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Economies of Density, Network Size and Spatial Scope in the European Airline Industry

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  • Hugo Salgado
  • Manuel Romero-Hernández
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    Abstract

    In this article we use four different indices to measure cost performance of the European Airline Industry. By using the number of routes as an indicator of Network Size, we are able to estimate indicators of Economies of Density, Network Size and Spatial Scope. By estimating total and variable cost functions we are also able to calculate an index of the excess capacity of the firms. For this purpose, we use data from the years 1984 to 1998, a period during which several deregulation measures were imposed on the European airline industry. Our results suggest that in the year 1998, almost all the firms had Economics of Density in their existing networks, while several of the firms also had Economies of Network Size and Economies of Spatial Scope. These results support our hypothesis that fusion, alliance, and merger strategies followed by the principal European airlines after 1998 are not just explained by marketing strategies, but also by the cost structure of the industry.

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    Bibliographic Info

    Paper provided by FEDEA in its series Working Papers with number 2006-13.

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    Date of creation: Jun 2006
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    Handle: RePEc:fda:fdaddt:2006-13

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    1. Panzar, John C & Willig, Robert D, 1977. "Economies of Scale in Multi-Output Production," The Quarterly Journal of Economics, MIT Press, vol. 91(3), pages 481-93, August.
    2. Douglas W. Caves & Laurits R. Christensen & Michael W. Tretheway, 1984. "Economies of Density versus Economies of Scale: Why Trunk and Local Service Airline Costs Differ," RAND Journal of Economics, The RAND Corporation, vol. 15(4), pages 471-489, Winter.
    3. McFadden, Daniel, 1978. "Cost, Revenue, and Profit Functions," Histoy of Economic Thought Chapters, in: Fuss, Melvyn & McFadden, Daniel (ed.), Production Economics: A Dual Approach to Theory and Applications, volume 1, chapter 1 McMaster University Archive for the History of Economic Thought.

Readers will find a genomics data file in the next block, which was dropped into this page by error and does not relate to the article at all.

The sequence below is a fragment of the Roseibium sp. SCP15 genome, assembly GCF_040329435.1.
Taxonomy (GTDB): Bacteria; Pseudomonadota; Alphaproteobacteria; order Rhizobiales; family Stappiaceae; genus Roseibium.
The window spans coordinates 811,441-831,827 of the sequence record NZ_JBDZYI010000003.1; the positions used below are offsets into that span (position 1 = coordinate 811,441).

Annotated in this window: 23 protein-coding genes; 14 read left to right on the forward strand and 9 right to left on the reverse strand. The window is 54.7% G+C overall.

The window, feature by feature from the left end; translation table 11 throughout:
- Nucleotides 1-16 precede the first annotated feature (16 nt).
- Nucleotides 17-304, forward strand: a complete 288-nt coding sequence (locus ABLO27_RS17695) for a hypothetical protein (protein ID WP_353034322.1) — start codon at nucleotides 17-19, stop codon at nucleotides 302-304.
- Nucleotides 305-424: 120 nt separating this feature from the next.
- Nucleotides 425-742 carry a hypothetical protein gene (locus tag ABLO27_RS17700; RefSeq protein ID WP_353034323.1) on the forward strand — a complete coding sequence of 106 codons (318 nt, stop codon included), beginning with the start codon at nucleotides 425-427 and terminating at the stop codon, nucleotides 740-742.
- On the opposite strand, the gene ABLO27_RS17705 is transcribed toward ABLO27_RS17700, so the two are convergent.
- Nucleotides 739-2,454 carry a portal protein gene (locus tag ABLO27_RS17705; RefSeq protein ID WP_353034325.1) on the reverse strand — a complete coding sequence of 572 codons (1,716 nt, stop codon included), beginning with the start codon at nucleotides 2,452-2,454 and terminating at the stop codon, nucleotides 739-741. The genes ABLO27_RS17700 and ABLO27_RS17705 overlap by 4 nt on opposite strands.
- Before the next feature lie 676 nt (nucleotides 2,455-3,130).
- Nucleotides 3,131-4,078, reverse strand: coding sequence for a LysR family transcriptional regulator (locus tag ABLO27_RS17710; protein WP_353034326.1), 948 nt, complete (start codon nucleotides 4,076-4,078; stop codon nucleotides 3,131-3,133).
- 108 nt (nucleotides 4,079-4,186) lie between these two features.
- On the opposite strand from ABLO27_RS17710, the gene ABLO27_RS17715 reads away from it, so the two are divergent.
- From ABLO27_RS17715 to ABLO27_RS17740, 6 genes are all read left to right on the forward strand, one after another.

4. Severin Borenstein, 1992. "The Evolution of U.S. Airline Competition," Journal of Economic Perspectives, American Economic Association, vol. 6(2), pages 45-73, Spring.
    5. Ng, Charles K & Seabright, Paul, 2001. "Competition, Privatisation and Productive Efficiency: Evidence from the Airline Industry," Economic Journal, Royal Economic Society, vol. 111(473), pages 591-619, July.
    6. Baltagi, Badi H & Griffin, James M & Rich, Daniel P, 1995. "Airline Deregulation: The Cost Pieces of the Puzzle," International Economic Review, Department of Economics, University of Pennsylvania and Osaka University Institute of Social and Economic Research Association, vol. 36(1), pages 245-60, February.
    7. Richard H. Spady & Ann F. Friedlaender, 1978. "Hedonic Cost Functions for the Regulated Trucking Industry," Bell Journal of Economics, The RAND Corporation, vol. 9(1), pages 159-179, Spring.
    8. Leonardo J. Basso & Sergio R. Jara-Díaz, 2005. "Calculation of Economies of Spatial Scope from Transport Cost Functions with Aggregate Output with an Application to the Airline Industry," Journal of Transport Economics and Policy, London School of Economics and University of Bath, vol. 39(1), pages 25-52, January.
    9. Mohring, Herbert, 1972. "Optimization and Scale Economies in Urban Bus Transportation," American Economic Review, American Economic Association, vol. 62(4), pages 591-604, September.
    10. Papke, Leslie E. & Wooldridge, Jeffrey M., 2005. "A computational trick for delta-method standard errors," Economics Letters, Elsevier, vol. 86(3), pages 413-417, March.
    11. Panzar, John C & Willig, Robert D, 1981. "Economies of Scope," American Economic Review, American Economic Association, vol. 71(2), pages 268-72, May.
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